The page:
Child abusers eligible for immediate release under California’s new $0 cash bail emergency mandate
SAN BERNARDINO, Calif. - The San Bernardino County Sheriff is blasting California’s new $0 cash bail emergency mandate after he says he was forced to release a repeat felony child abuse suspect immediately after his arrest, and will have to release hundreds of potentially dangerous criminals back into the public under the new rules.
In an interview with FOX 11 reporter Bill Melugin, Sheriff John McMahon decried the state’s order as dangerous and unnecessary.
“I just don’t think it’s good government, and it’s not safe to force the release of people on zero bail,” McMahon said. “The people that we have in jail for the most part are felons.”
The mandate took effect last Monday after California’s Judicial Council issued an emergency rule, ordering that all misdemeanors and some low-level felonies will now have cash bail set at zero, with 13 exceptions for serious and violent felonies.
“We’ve already started releasing those fresh arrests that weren’t on the list of 13,” McMahon said. “The first night into Tuesday morning, there were 6 people arrested on felonies and were released on zero bail.”
The Sheriff says that includes a repeat felony child abuser he had to release because child abuse inexplicably does not appear on the state’s list of exemptions for zero cash bail.
“Felony child abuse does not fit into that list of 13, so even though this guy had a prior for domestic violence conviction for child abuse, he gets arrested for child abuse again, and then he gets released on zero bail with a court date in July,” McMahon said. “So that just doesn’t make any sense to me, maybe I’m missing something, but that doesn’t seem to me to be the right thing to do to protect the citizens of our county. If that person is in our custody, we can protect the victim, if he’s not, we can’t.”
The state issued the mandate to reduce jail inmate populations during the pandemic, but Sheriff McMahon told FOX 11 that San Bernardino County doesn’t have an overcrowding problem, and that inmates are separated and ordered to wear masks.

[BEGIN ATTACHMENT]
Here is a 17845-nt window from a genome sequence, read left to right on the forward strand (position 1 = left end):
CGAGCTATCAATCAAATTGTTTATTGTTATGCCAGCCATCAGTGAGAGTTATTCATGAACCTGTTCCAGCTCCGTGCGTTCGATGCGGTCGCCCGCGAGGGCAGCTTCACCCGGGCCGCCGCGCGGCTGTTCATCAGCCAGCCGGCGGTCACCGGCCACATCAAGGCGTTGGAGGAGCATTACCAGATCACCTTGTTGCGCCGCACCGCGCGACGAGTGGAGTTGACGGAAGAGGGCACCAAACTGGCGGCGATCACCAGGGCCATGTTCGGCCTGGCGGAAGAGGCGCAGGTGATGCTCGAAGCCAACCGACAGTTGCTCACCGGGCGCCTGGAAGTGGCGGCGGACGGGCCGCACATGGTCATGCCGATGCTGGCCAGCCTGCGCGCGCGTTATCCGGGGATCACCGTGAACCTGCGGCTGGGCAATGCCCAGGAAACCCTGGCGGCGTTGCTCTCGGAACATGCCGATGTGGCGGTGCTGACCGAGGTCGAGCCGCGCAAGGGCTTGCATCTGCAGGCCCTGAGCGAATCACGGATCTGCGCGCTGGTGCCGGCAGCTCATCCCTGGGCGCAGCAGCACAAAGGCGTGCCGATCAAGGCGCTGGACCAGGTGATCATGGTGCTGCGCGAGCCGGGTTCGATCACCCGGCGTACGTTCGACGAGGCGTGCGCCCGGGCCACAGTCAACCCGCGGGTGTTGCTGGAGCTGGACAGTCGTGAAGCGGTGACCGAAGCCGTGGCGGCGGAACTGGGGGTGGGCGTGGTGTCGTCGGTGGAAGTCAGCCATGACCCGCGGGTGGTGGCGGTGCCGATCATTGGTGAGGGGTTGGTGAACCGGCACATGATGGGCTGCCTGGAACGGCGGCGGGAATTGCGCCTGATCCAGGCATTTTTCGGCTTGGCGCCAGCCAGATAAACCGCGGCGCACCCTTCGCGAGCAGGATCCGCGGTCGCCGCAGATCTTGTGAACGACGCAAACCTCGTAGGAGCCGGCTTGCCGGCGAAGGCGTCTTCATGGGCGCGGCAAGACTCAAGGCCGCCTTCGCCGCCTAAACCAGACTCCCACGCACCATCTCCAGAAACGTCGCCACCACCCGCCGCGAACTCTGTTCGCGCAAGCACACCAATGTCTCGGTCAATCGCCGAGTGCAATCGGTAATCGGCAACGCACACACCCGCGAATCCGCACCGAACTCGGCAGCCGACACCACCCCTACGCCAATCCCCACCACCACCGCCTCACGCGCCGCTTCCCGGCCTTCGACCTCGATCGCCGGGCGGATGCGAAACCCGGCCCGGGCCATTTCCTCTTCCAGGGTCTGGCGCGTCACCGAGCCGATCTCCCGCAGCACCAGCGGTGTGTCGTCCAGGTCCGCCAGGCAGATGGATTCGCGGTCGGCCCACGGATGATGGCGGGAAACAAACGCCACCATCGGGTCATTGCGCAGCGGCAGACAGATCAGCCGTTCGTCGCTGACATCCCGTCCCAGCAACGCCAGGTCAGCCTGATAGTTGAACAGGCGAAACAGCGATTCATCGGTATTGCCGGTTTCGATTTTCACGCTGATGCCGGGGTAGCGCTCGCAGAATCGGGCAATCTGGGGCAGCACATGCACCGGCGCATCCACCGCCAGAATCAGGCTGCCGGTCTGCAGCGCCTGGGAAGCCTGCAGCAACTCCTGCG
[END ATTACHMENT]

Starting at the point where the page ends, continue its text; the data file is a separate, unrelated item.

“Our jail system has 7,700 beds and our current population today is like 5,020, so there’s 2,700 empty beds in our system,” McMahon said.
Still, the Sheriff says about 500 inmates are now eligible for zero cash bail, including some with serious previous felony convictions who judges previously denied bail to.
Some have already been released.
The DA’s office, public defenders, and the courts will conduct hearings to determine the fate of the majority.
“So there’s the potential for some seriously bad guys, violent people, to be let out under this?” Melugin asked.
“Yes,” McMahon replied. “In today’s times, you have to work pretty hard to get into jail, and the folks that are in custody are generally the bad folks, and they’re in jail for a reason.”
FOX 11 reached out to the Judicial Council to ask why, under their mandate, domestic violence suspects don’t get zero cash bail, but child abusers do
A spokesman for the Council provided the following statement.
“I can’t offer any legal interpretation of the new emergency rules, but what I can tell you is that the emergency rule that established the temporary bail schedule was put in place as a way to balance public safety with public health. I can add that in cases where there is a concern for safety, we know many courts are working closely with local justice system partners in making release decisions.”
But Sheriff McMahon tells FOX 11, if it were up to him, none of these inmates would be released.
“To come in for felony child abuse and you have priors for it, and to get released on zero bail and walk right back out of the jail, that is not good government, and it’s not safe for our residents, and it is frustrating, absolutely,” he said.
A local prosecutor for Los Angeles County confirmed to FOX 11 that child abuse suspects are now eligible for immediate release here in California.
“You will go to jail if you spit on your spouse, but if you give your child a black eye, you’re free to go,” he said of the new rules.